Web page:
Richard Ehrlich comes across as a young, emerging artist, in spite of his 70 years. He took up photography as a serious adjunct to his day job in urological surgery less than 10 years ago and has shot broadly and prolifically -- among other subjects, the landscapes of China and Vietnam; abstract crystal patterns; the skies, surfers and lifeguard stations of Malibu; the inner and outer workings of a FedEx hub in Tennessee; seascapes of Vancouver Island; and a community of medieval reenacters.
He’s on solid aesthetic ground throughout but still feels somewhat undeclared as an artist, as committed to the beautiful and benign calendar picture as to the intriguing social document. An exhibition at Loyola Marymount University’s Laband Art Gallery does Ehrlich a valuable service by presenting a selection of his work unified by a common theme: “The Presence of Absence.”
In each of the five series on view, Ehrlich has focused on a site or a population that has been abandoned and photographed architectural or archival remnants that exude loss, trauma, betrayal and decay.
His most substantive contributions to the global image bank come from a series made in a former diamond-mining area of Namibia and another shot in a Holocaust archive. The Namibian photographs, made in 2002, verge on the surreal: wood-framed buildings buried up to their eaves in sand, and houses flooded with the stuff, golden drifts surging through doorways and creeping up cracked, corroded walls.
The area, claimed and settled by German expatriates in the early 1900s, was drained of its treasures within 20 years and abandoned to the forces of nature and time. Ehrlich’s images, reminiscent of Kenro Izu’s gorgeous views of roots subsuming the temple structures at Angkor Wat, are striking set pieces of an implied tragedy.
Destruction of a distinctly human sort is the subject of Ehrlich’s photographs made at the International Tracing Service archives in Bad Arolsen, Germany, in 2007. Records at the ITS headquarters document Gestapo orders concerning the mechanics of concentration camps, the organization of ghettos, the exploitation of forced labor and the fate of survivors -- in detail and in essence, the wartime and postwar circumstances of more than 17 million people.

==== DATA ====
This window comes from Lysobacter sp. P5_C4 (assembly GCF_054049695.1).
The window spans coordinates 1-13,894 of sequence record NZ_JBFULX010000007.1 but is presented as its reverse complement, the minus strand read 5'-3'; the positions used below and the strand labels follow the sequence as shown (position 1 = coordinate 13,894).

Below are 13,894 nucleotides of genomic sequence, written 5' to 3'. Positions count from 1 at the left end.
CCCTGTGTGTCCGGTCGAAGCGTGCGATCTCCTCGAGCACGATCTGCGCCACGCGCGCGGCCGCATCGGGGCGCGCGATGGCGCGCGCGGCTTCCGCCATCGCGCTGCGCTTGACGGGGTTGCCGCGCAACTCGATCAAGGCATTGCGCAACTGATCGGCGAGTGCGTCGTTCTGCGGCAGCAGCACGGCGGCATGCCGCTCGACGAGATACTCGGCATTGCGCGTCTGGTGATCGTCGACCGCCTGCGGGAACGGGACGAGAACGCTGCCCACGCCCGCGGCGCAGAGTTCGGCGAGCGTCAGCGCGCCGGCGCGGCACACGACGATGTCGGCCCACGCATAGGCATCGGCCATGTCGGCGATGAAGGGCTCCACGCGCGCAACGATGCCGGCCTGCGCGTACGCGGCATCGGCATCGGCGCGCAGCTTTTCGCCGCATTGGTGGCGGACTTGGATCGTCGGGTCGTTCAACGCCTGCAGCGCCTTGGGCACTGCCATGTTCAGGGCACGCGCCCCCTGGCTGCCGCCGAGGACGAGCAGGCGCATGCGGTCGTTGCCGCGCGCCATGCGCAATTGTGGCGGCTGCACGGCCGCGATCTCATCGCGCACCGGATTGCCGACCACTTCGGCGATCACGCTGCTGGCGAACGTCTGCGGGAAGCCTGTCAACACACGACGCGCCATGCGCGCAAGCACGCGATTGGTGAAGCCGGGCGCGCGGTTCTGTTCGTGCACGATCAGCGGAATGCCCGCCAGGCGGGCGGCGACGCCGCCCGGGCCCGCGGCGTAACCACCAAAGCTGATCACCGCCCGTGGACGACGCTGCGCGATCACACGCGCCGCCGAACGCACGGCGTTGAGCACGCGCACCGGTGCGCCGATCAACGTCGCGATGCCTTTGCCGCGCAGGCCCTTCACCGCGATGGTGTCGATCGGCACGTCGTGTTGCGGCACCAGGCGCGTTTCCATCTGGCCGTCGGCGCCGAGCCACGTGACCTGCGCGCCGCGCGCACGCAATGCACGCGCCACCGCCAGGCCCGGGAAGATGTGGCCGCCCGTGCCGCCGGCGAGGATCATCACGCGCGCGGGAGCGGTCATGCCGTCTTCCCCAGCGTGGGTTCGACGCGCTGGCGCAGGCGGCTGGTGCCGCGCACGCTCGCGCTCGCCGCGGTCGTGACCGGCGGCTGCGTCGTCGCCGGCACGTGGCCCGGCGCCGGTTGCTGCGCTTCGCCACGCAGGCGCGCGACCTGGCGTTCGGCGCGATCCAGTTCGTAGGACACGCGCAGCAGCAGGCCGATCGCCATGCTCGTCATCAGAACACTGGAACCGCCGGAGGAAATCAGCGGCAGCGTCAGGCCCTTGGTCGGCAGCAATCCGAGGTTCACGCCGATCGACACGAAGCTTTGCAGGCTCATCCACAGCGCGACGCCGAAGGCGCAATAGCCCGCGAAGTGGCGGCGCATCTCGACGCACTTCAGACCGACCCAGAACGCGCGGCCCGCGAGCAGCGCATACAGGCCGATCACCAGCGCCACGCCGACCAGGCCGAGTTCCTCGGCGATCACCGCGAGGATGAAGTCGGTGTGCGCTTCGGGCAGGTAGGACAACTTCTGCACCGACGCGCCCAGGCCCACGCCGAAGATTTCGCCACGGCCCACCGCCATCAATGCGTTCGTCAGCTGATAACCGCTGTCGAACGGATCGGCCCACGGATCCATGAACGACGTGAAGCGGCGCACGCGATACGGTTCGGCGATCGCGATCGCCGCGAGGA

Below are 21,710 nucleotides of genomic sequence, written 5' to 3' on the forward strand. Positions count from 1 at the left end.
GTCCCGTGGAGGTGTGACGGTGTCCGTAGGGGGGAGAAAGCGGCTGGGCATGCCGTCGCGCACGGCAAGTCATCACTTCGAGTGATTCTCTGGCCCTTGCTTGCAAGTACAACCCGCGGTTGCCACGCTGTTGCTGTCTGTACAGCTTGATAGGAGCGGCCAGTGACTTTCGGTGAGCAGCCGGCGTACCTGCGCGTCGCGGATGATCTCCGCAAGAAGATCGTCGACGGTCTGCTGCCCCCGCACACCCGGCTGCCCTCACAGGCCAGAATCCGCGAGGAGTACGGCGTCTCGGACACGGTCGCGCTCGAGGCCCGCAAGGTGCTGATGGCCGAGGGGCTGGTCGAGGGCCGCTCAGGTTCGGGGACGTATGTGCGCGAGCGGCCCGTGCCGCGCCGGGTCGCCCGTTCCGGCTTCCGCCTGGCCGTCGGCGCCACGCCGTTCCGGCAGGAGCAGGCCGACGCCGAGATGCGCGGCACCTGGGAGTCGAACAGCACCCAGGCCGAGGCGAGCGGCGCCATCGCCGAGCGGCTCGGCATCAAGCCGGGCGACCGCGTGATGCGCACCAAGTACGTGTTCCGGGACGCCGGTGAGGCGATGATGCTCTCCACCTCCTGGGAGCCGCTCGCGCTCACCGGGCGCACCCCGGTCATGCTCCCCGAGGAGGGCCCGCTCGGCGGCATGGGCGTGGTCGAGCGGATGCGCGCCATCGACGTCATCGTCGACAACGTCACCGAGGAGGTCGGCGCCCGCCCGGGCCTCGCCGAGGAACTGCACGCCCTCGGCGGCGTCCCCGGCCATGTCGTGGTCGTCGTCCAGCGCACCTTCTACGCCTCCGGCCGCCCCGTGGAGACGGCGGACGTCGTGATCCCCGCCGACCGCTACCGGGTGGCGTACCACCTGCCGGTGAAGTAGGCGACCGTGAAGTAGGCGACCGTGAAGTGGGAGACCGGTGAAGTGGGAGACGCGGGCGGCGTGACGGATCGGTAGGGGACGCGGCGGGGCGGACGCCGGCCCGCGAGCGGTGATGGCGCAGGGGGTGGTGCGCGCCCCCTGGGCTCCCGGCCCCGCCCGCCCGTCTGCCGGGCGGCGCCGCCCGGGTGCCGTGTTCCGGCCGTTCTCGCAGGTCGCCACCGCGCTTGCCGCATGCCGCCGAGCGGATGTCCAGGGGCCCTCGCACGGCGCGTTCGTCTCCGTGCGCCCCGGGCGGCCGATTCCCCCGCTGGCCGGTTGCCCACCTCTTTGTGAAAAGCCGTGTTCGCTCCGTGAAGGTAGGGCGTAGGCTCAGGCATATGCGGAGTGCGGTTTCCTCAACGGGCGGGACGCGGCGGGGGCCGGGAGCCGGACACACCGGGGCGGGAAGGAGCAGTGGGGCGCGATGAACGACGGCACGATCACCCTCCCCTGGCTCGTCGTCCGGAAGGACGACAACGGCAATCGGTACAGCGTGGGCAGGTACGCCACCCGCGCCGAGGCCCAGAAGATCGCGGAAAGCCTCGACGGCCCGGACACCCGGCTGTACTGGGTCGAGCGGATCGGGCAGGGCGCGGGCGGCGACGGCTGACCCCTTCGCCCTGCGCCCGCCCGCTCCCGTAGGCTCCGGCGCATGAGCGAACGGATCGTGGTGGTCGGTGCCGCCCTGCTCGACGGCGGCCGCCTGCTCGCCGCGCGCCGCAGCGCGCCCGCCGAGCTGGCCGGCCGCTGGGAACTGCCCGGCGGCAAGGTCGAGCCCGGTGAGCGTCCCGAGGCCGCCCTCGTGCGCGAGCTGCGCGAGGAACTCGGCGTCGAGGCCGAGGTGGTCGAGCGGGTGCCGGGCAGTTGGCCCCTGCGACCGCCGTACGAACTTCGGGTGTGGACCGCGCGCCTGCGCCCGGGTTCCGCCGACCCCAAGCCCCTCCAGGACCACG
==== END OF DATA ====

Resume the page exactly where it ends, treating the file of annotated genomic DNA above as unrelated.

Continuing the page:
Ehrlich documents the documents, and the tremendous power in his pictures lies in his oscillation between attention to the one and to the many, between the personal story and the scale of the depersonalizing Nazi enterprise. He shows a binder, open to a page recording the day’s vermin count in a particular section of a particular camp. Each prisoner’s number is inscribed alongside the number of lice they were found to harbor. In another photograph, Ehrlich gazes down a corridor of floor-to-ceiling shelves, dense with boxes. “The Central Name Index” sounds and looks like something out of Borges or Saramago, but it’s an actual catalog of actual victims.
The records of such perversely organized cruelty are fascinating, from concentration camp entry books to individual death cards -- including, poignantly, Anne Frank’s.
Ehrlich’s own record reiterates the material’s immense human and historical significance.
In the three other series in the show, Ehrlich surveys the graffiti-stained walls of L.A.'s Belmont Park tunnel, a defunct sugar mill on Maui and the vacated spaces of Chicago’s Cook County Hospital.
The hospital, built in the mid-19th century and the site of the nation’s first blood bank, appears to have been evacuated without notice, as lab coats still hang on the backs of chairs and desks still hold books and files. Ehrlich’s camera lingers on an empty waiting room and a gurney parked on a toxic gold puddle.
Known as Chicago’s Ellis Island because it served so many immigrants and poor people, the hospital was replaced by a new facility and added to the National Trust for Historic Preservation’s list of America’s Most Endangered Historic Places in 2004. Ehrlich’s series hints at, but doesn’t quite achieve, the textural richness and emotional resonance his subject would suggest, qualities that define comparable projects by Stephen Wilkes (the abandoned spaces of Ellis Island itself) and David Maisel (a dilapidated, decayed mental hospital).
Ehrlich is a thoughtful and deliberate visual essayist, exploring diverse themes through extended observation. The Laband show, organized by Carolyn Peter, does an admirable job of demonstrating the photographer’s breadth but would have made a better case for his depth by presenting fewer series, with more images from each.
A concurrent show of Ehrlich’s new work, views deep into the interior of the human body made using various types of medical imaging, runs at the Craig Krull Gallery at Santa Monica’s Bergamot Station through Oct. 10.
‘The Presence of Absence: The Photographs of Richard Ehrlich’
Where: Laband Art Gallery, Loyola Marymount University, Burns Fine Arts Center, 1 LMU Drive, L.A.
When: Noon to 4 p.m. Wednesdays through Sundays. Ends Nov. 22.
Contact: (310) 338-2880, cfa.lmu.edu/laband